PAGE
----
Plenty of reading bait to help you reel in basic skills students

27th June 2008 at 01:00
Driven by targets and tests, most of us don't introduce adults to the pleasures of reading as much as we might

Driven by targets and tests, most of us don't introduce adults to the pleasures of reading as much as we might. You can teach basic literacy skills but, without much experience of reading, many students will struggle with the questions up to level 2 (GCSE equivalent).

The National Year of Reading gives us an impetus to review how we might use reading as a direct part of our teaching in key and functional skills, family learning, prisons, basic skills classes and English for speakers of other languages.

If you are not sure how to organise reading in class, the National Research and Development Centre for Adult Literacy (NRDC) practitioner guide, Reading, by Maxine Burton, will help. This is available from

For new readers, the selection of worthwhile books is growing. Ten new Quick Reads titles were published in March. Teaching ideas to go with these can be found at The books are aimed at entry level 3 and above.

There are Quick Reads books by John Bird, founder of The Big Issue, tycoon Richard Branson, singer Kerry Katona, TV journalist John Simpson, rugby player Scott Quinnell, athlete Colin Jackson, and chef Gordon Ramsay. As these books were written for adult audiences, some contain sex and violence, so you need to be comfortable about the content before you introduce them.

For less able readers, try books from New Leaf, Sandstone, Gatehouse and New Island. Some of these meet needs below entry level 3. Your local library should be able to help find copies. Here are some ideas to help you get things moving:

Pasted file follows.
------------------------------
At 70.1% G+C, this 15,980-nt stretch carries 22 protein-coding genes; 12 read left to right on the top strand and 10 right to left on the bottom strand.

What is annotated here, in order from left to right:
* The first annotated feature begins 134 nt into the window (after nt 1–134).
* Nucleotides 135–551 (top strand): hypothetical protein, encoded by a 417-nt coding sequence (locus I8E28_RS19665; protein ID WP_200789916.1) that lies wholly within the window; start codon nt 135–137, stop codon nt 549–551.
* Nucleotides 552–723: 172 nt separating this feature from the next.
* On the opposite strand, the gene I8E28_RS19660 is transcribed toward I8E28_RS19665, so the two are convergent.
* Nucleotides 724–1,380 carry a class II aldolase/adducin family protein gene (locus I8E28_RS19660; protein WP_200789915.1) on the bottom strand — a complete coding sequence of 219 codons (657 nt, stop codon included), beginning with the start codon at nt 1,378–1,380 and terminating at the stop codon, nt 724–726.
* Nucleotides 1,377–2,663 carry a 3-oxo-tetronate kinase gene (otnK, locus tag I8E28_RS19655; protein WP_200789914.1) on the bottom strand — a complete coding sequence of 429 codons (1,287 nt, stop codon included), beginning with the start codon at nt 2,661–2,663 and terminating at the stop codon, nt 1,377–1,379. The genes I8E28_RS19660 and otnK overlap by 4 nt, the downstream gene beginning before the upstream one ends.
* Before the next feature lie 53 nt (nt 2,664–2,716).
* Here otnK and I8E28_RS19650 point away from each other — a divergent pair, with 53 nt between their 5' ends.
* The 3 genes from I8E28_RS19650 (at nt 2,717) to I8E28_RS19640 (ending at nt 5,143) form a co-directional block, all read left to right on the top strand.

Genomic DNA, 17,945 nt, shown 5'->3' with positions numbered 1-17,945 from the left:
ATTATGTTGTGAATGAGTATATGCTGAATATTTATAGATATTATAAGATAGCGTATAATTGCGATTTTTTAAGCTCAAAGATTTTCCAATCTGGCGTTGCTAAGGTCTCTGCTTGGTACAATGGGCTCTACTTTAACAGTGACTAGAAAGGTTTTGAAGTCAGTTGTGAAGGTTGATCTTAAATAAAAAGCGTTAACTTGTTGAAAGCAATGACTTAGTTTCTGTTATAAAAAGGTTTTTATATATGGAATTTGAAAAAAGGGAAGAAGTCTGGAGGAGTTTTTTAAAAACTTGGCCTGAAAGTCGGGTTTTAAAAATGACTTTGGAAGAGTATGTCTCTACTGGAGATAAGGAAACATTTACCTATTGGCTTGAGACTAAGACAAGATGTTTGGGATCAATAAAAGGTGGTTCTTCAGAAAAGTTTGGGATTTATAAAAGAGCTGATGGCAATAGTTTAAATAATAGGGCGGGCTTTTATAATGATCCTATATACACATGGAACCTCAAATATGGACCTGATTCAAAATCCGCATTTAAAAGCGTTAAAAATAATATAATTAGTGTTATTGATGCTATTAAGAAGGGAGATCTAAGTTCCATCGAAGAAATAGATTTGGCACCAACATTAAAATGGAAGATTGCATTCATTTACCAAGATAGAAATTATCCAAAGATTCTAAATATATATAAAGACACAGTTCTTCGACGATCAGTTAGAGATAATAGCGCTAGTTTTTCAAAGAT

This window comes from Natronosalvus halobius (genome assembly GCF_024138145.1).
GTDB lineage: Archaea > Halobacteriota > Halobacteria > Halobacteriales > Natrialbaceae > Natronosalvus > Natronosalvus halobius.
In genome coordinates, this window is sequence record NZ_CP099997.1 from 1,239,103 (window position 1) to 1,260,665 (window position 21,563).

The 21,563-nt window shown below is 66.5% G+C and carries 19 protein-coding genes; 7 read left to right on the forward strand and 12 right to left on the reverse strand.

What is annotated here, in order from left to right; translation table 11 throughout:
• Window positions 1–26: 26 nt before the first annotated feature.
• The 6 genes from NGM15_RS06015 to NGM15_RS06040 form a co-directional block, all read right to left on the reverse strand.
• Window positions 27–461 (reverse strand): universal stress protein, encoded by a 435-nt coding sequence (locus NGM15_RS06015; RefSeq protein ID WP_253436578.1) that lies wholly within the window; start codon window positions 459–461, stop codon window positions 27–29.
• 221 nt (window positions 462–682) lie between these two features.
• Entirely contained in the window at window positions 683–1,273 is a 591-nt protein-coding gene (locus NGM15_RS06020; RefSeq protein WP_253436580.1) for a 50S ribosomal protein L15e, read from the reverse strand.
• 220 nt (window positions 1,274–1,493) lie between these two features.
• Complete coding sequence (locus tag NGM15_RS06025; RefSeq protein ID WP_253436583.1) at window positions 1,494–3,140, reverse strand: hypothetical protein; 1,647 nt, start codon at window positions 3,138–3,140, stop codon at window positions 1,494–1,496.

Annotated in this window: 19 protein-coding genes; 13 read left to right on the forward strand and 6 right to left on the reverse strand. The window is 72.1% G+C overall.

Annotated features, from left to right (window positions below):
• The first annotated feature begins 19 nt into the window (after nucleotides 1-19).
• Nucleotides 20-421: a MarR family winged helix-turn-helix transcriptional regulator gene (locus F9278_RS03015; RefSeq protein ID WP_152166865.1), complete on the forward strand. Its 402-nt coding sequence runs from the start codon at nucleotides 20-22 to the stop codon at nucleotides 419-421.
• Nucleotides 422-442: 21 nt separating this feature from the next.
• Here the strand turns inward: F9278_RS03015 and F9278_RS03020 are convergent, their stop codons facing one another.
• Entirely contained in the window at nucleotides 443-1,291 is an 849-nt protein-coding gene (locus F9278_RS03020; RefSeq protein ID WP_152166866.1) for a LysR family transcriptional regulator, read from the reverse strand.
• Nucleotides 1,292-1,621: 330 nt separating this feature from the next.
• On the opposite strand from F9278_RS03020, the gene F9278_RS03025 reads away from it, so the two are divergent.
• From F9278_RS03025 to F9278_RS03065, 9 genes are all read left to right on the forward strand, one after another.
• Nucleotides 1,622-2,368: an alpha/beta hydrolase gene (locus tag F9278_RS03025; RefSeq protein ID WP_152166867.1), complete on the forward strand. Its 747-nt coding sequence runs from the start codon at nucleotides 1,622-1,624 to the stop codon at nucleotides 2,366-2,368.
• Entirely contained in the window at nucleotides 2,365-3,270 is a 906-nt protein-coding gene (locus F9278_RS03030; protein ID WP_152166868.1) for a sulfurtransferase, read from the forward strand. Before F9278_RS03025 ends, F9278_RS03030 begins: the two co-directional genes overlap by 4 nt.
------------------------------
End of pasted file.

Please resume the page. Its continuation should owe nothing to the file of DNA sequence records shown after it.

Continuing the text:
Be judge and jury: Choose a story in which there is a question of justice. Pick a Quick Reads novel such as Chickenfeed, or Cleanskin. Or choose a story like One Good Turn, in which a soldier is accused of cowardice. Read the story together and debate the guilt or innocence of the main character. For a list of Quick Reads see:

It's a crime: Take a look at how crime is reported. Students could compare contemporary examples in the news with historical reporting of a well- known case such as that of Jack the Ripper. Are journalists doing a valuable job in keeping the public informed, or are they manipulating public opinion? For more details see the website: www.met.police.ukhistoryripper.htm

The book of the film: Is it better to see the film or read the book? Look at a review and see if the students agree. The BBC often dramatises books, and there are several Dr Who titles in the Quick Reads series. There are many review sites such as

Get lyrical: Ask students to share music and lyrics they enjoy. A story in which a young man takes a journey across America is told in Reading, My Arse by Ricky Tomlinson (Quick Reads). Read this with your students and get hold of some of the music referred to in the story.

Create a storyboard: Working in groups, choose a short book with a good story and then recreate it using storyboard techniques. There are plenty of internet sites that explain how to do this.

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